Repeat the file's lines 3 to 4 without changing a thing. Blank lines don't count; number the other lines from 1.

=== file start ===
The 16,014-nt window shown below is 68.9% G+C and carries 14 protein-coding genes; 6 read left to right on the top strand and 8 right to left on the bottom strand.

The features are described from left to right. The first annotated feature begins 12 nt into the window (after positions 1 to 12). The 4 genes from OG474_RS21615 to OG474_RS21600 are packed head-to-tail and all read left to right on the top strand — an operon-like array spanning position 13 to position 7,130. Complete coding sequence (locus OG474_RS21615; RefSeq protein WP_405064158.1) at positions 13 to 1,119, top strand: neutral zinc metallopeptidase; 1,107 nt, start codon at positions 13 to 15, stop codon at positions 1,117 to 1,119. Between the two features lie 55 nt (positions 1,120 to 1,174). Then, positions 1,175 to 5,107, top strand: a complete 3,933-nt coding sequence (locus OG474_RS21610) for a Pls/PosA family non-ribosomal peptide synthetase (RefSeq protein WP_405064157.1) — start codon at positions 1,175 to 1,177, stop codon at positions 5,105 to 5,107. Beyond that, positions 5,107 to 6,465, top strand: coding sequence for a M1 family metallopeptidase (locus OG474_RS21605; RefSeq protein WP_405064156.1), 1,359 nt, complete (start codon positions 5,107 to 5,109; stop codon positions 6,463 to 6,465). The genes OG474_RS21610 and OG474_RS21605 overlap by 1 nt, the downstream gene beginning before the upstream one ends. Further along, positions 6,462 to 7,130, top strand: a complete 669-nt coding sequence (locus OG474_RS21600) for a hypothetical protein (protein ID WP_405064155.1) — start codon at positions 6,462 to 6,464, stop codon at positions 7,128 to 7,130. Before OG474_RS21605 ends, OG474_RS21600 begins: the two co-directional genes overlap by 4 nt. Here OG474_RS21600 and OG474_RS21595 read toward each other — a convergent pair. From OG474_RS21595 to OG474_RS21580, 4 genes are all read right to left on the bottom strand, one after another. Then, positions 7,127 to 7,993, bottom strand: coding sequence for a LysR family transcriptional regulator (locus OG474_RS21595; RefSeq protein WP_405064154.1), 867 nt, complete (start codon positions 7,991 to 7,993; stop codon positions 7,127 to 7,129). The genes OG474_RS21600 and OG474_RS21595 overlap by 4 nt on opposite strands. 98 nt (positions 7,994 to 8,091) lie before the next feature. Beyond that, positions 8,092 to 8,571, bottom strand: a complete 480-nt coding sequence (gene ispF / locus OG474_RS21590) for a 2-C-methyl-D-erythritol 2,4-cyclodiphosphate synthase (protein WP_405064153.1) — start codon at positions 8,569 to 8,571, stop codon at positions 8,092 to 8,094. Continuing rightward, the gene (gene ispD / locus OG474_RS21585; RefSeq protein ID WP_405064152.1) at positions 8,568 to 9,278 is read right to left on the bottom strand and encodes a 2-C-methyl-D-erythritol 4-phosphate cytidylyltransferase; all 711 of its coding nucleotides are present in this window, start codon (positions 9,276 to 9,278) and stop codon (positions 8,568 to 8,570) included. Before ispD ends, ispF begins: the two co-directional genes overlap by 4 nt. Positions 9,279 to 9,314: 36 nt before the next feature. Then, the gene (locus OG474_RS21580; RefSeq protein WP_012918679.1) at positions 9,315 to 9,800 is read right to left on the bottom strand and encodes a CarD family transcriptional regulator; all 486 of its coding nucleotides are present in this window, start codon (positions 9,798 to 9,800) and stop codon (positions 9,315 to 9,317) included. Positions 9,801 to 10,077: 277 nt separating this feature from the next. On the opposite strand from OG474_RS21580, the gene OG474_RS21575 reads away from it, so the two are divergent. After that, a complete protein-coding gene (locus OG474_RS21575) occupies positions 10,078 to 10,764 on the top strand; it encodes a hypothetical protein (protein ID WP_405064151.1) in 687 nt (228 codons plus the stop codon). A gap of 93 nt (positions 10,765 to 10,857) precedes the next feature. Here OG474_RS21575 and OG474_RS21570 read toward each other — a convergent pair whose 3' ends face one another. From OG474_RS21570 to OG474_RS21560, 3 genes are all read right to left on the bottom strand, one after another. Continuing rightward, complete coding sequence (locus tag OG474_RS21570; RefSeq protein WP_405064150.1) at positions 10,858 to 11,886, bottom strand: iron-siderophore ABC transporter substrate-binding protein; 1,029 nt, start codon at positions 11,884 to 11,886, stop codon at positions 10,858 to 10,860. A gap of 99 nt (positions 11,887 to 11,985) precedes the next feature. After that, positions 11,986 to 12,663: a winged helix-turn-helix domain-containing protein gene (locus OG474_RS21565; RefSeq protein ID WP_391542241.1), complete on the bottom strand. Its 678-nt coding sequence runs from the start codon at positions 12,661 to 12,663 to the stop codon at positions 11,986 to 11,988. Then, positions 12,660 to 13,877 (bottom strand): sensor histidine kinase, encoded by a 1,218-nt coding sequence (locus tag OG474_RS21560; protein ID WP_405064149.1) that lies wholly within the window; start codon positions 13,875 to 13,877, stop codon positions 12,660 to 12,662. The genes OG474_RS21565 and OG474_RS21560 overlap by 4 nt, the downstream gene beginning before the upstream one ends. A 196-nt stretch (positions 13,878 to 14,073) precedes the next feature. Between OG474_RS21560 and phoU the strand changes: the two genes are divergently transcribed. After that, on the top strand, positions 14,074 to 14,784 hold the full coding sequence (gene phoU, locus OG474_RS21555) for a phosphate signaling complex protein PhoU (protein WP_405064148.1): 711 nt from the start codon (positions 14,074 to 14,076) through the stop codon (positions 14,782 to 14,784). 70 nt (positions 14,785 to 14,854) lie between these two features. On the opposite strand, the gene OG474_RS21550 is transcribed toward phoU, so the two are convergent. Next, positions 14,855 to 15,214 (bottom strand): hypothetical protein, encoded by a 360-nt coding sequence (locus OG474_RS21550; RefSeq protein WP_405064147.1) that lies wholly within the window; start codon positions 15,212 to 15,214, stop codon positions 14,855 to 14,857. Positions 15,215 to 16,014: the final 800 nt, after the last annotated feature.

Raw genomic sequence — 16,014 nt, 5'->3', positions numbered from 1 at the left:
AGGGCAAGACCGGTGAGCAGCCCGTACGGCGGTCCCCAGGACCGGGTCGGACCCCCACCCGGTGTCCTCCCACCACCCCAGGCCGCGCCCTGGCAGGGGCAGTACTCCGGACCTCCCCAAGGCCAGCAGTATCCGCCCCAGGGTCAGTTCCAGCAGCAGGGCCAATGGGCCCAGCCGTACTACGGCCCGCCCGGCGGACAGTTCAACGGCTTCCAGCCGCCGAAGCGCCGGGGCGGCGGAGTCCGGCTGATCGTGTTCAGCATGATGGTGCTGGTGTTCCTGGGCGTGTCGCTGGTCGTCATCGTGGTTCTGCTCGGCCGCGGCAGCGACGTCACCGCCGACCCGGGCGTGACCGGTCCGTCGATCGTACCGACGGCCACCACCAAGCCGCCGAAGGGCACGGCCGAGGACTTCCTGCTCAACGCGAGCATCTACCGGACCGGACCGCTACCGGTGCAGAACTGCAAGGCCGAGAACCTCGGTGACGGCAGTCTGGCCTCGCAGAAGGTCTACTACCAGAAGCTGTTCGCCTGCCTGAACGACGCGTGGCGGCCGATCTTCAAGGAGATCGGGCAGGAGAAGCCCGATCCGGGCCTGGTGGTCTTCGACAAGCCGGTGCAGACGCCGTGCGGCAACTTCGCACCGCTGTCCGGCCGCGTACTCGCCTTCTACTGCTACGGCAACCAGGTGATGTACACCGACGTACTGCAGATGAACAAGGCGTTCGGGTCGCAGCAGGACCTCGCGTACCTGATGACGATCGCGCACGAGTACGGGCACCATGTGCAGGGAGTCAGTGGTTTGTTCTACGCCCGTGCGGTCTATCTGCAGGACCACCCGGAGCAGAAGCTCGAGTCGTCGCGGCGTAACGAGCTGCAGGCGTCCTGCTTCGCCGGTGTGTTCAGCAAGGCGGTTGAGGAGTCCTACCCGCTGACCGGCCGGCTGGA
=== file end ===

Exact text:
Raw genomic sequence — 16,014 nt, 5'->3', positions numbered from 1 at the left:
AGGGCAAGACCGGTGAGCAGCCCGTACGGCGGTCCCCAGGACCGGGTCGGACCCCCACCCGGTGTCCTCCCACCACCCCAGGCCGCGCCCTGGCAGGGGCAGTACTCCGGACCTCCCCAAGGCCAGCAGTATCCGCCCCAGGGTCAGTTCCAGCAGCAGGGCCAATGGGCCCAGCCGTACTACGGCCCGCCCGGCGGACAGTTCAACGGCTTCCAGCCGCCGAAGCGCCGGGGCGGCGGAGTCCGGCTGATCGTGTTCAGCATGATGGTGCTGGTGTTCCTGGGCGTGTCGCTGGTCGTCATCGTGGTTCTGCTCGGCCGCGGCAGCGACGTCACCGCCGACCCGGGCGTGACCGGTCCGTCGATCGTACCGACGGCCACCACCAAGCCGCCGAAGGGCACGGCCGAGGACTTCCTGCTCAACGCGAGCATCTACCGGACCGGACCGCTACCGGTGCAGAACTGCAAGGCCGAGAACCTCGGTGACGGCAGTCTGGCCTCGCAGAAGGTCTACTACCAGAAGCTGTTCGCCTGCCTGAACGACGCGTGGCGGCCGATCTTCAAGGAGATCGGGCAGGAGAAGCCCGATCCGGGCCTGGTGGTCTTCGACAAGCCGGTGCAGACGCCGTGCGGCAACTTCGCACCGCTGTCCGGCCGCGTACTCGCCTTCTACTGCTACGGCAACCAGGTGATGTACACCGACGTACTGCAGATGAACAAGGCGTTCGGGTCGCAGCAGGACCTCGCGTACCTGATGACGATCGCGCACGAGTACGGGCACCATGTGCAGGGAGTCAGTGGTTTGTTCTACGCCCGTGCGGTCTATCTGCAGGACCACCCGGAGCAGAAGCTCGAGTCGTCGCGGCGTAACGAGCTGCAGGCGTCCTGCTTCGCCGGTGTGTTCAGCAAGGCGGTTGAGGAGTCCTACCCGCTGACCGGCCGGCTGGA